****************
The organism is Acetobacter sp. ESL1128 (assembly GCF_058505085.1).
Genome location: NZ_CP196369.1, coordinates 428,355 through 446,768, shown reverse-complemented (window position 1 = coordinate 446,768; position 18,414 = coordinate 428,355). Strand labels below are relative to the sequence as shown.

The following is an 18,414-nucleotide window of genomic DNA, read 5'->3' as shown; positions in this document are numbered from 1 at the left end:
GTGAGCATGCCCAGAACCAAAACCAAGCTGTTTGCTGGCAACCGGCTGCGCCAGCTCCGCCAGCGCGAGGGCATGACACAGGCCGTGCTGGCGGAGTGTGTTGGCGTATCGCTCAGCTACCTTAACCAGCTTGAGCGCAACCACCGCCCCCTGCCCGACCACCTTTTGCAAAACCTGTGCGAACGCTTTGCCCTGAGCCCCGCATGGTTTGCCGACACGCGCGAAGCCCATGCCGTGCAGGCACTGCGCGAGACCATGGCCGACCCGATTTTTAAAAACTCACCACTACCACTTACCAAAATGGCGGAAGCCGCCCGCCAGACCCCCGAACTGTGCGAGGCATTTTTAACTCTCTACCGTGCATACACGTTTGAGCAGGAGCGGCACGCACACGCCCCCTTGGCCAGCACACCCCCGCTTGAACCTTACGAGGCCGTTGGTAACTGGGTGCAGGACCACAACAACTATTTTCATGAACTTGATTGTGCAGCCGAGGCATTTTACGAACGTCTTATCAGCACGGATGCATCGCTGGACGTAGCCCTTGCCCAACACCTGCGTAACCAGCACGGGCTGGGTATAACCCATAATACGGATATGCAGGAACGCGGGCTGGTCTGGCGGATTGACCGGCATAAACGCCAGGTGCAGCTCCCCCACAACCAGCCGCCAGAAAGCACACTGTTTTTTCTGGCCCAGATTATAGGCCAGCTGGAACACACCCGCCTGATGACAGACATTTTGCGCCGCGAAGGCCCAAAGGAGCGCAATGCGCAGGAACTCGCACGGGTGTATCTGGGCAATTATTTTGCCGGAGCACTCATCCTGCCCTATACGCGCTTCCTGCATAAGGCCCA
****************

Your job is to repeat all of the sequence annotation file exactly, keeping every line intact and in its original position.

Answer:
The organism is Acetobacter sp. ESL1128 (assembly GCF_058505085.1).
Genome location: NZ_CP196369.1, coordinates 428,355 through 446,768, shown reverse-complemented (window position 1 = coordinate 446,768; position 18,414 = coordinate 428,355). Strand labels below are relative to the sequence as shown.

The following is an 18,414-nucleotide window of genomic DNA, read 5'->3' as shown; positions in this document are numbered from 1 at the left end:
GTGAGCATGCCCAGAACCAAAACCAAGCTGTTTGCTGGCAACCGGCTGCGCCAGCTCCGCCAGCGCGAGGGCATGACACAGGCCGTGCTGGCGGAGTGTGTTGGCGTATCGCTCAGCTACCTTAACCAGCTTGAGCGCAACCACCGCCCCCTGCCCGACCACCTTTTGCAAAACCTGTGCGAACGCTTTGCCCTGAGCCCCGCATGGTTTGCCGACACGCGCGAAGCCCATGCCGTGCAGGCACTGCGCGAGACCATGGCCGACCCGATTTTTAAAAACTCACCACTACCACTTACCAAAATGGCGGAAGCCGCCCGCCAGACCCCCGAACTGTGCGAGGCATTTTTAACTCTCTACCGTGCATACACGTTTGAGCAGGAGCGGCACGCACACGCCCCCTTGGCCAGCACACCCCCGCTTGAACCTTACGAGGCCGTTGGTAACTGGGTGCAGGACCACAACAACTATTTTCATGAACTTGATTGTGCAGCCGAGGCATTTTACGAACGTCTTATCAGCACGGATGCATCGCTGGACGTAGCCCTTGCCCAACACCTGCGTAACCAGCACGGGCTGGGTATAACCCATAATACGGATATGCAGGAACGCGGGCTGGTCTGGCGGATTGACCGGCATAAACGCCAGGTGCAGCTCCCCCACAACCAGCCGCCAGAAAGCACACTGTTTTTTCTGGCCCAGATTATAGGCCAGCTGGAACACACCCGCCTGATGACAGACATTTTGCGCCGCGAAGGCCCAAAGGAGCGCAATGCGCAGGAACTCGCACGGGTGTATCTGGGCAATTATTTTGCCGGAGCACTCATCCTGCCCTATACGCGCTTCCTGCATAAGGCCCA